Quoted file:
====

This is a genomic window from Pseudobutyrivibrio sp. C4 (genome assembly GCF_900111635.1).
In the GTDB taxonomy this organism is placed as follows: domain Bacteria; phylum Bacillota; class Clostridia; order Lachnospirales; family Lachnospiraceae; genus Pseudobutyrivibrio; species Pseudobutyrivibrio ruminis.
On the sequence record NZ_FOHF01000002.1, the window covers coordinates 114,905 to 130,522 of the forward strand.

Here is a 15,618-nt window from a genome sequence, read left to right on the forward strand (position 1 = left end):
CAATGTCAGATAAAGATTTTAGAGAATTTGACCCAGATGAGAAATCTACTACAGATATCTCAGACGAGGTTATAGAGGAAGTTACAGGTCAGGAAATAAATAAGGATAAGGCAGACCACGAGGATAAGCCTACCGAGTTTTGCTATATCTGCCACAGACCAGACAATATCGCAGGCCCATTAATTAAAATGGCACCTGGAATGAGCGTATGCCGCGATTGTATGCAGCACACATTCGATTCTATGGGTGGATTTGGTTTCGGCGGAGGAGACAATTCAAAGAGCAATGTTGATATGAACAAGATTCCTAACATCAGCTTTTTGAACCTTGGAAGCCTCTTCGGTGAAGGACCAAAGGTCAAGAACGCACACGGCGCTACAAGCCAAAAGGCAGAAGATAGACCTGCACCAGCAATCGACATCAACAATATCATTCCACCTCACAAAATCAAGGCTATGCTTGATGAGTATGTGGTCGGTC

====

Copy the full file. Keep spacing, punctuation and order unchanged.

This is a genomic window from Pseudobutyrivibrio sp. C4 (genome assembly GCF_900111635.1).
In the GTDB taxonomy this organism is placed as follows: domain Bacteria; phylum Bacillota; class Clostridia; order Lachnospirales; family Lachnospiraceae; genus Pseudobutyrivibrio; species Pseudobutyrivibrio ruminis.
On the sequence record NZ_FOHF01000002.1, the window covers coordinates 114,905 to 130,522 of the forward strand.

Here is a 15,618-nt window from a genome sequence, read left to right on the forward strand (position 1 = left end):
CAATGTCAGATAAAGATTTTAGAGAATTTGACCCAGATGAGAAATCTACTACAGATATCTCAGACGAGGTTATAGAGGAAGTTACAGGTCAGGAAATAAATAAGGATAAGGCAGACCACGAGGATAAGCCTACCGAGTTTTGCTATATCTGCCACAGACCAGACAATATCGCAGGCCCATTAATTAAAATGGCACCTGGAATGAGCGTATGCCGCGATTGTATGCAGCACACATTCGATTCTATGGGTGGATTTGGTTTCGGCGGAGGAGACAATTCAAAGAGCAATGTTGATATGAACAAGATTCCTAACATCAGCTTTTTGAACCTTGGAAGCCTCTTCGGTGAAGGACCAAAGGTCAAGAACGCACACGGCGCTACAAGCCAAAAGGCAGAAGATAGACCTGCACCAGCAATCGACATCAACAATATCATTCCACCTCACAAAATCAAGGCTATGCTTGATGAGTATGTGGTCGGTC